Baltimore & Ohio 0-4-0 #7, The Andrew Jackson (Originally built in 1832 as #2, the Atlantic, by B&O shop forces in Mount Clare.  Scrapped in 1835.  A replica was built in 1836 as #7, the Andrew Jackson.  Rebuilt again in 1893 to resemble the Atlantic.)

Baltimore & Ohio 4-6-0 Davis Camel #305/#217 (Built by B&O shop forces in Mount Clare in 1869)

Baltimore & Ohio 4-6-0 #117, The Thatcher Perkins (Built by B&O shop forces in Mount Clare in 1863)

Baltimore & Ohio 4-4-0 #25, The William Mason (Built by Mason Machine Works in 1856)

Baltimore & Ohio 2-2-0, Tom Thumb (Operational.  Replica for the 1927, Fair Of The Iron Horse)

Baltimore & Ohio Class E-8 2-8-0 #545, The A.J. Cromwell (Built by B&O shop forces in Mount Clare in 1888)

Baltimore & Ohio 0-8-0 #57, the Memnon (Built in 1848 by the Newcastle Manufacturing Company.  The only of its type in existence.)

Baltimore & Ohio Class Q-3 2-8-2 "Mikado" #4500 (Built by Baldwin in 1918)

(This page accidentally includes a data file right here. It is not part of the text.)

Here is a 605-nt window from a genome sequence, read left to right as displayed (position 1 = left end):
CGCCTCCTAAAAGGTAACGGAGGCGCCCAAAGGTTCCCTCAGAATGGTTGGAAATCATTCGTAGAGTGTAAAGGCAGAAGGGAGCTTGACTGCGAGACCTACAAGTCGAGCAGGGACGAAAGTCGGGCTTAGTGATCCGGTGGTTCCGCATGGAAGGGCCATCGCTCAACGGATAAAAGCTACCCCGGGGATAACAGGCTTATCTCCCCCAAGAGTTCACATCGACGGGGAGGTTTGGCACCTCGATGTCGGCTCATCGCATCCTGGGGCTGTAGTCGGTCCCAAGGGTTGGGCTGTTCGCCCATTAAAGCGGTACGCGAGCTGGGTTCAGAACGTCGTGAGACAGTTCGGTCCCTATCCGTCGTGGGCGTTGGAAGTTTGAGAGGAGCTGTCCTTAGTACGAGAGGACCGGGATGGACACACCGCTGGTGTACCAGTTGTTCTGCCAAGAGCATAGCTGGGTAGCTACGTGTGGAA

Baltimore & Ohio Class P-7 4-6-2 "Pacific" #5300, The President Washington (Built by Baldwin in 1927)

Camden & Amboy 0-4-0, Stourbridge Lion (Replica, on loan from Smithsonian)

Central Railroad Of New Jersey 4-4-2 "Atlantic Camelback" #592 (Built by the American Locomotive Company in 1901)

Chesapeake & Ohio Class K-4 2-8-4 "Kanawha" #2705 (Built by the American Locomotive Company in 1943)

Chesapeake & Ohio Class F-11 4-6-0 #377 (Originally built in 1902 for the Cincinnati, Richmond & Muncie Railroad)

Chesapeake & Ohio Class L-1 4-6-4 #490 (Originally built as a Class F-19 4-6-2 "Pacific" in 1926 by Alco.  Rebuilt as a 4-6-4, streamlined "Hudson" in 1946 for the all-new Chessie streamliner, a train never launched.  It is the only surviving example.)

Chesapeake & Ohio Class H-8 2-6-6-6 "Allegheny" #1604 (Built in 1941 by the Lima Locomotive Works)

Clinchfield Railroad 4-6-0 #1, Nicknamed "One Spot" (Originally built in 1882 by the Columbus, Chicago, & Indiana Central Railway, a later Pennsylvania Railroad subsidiary.)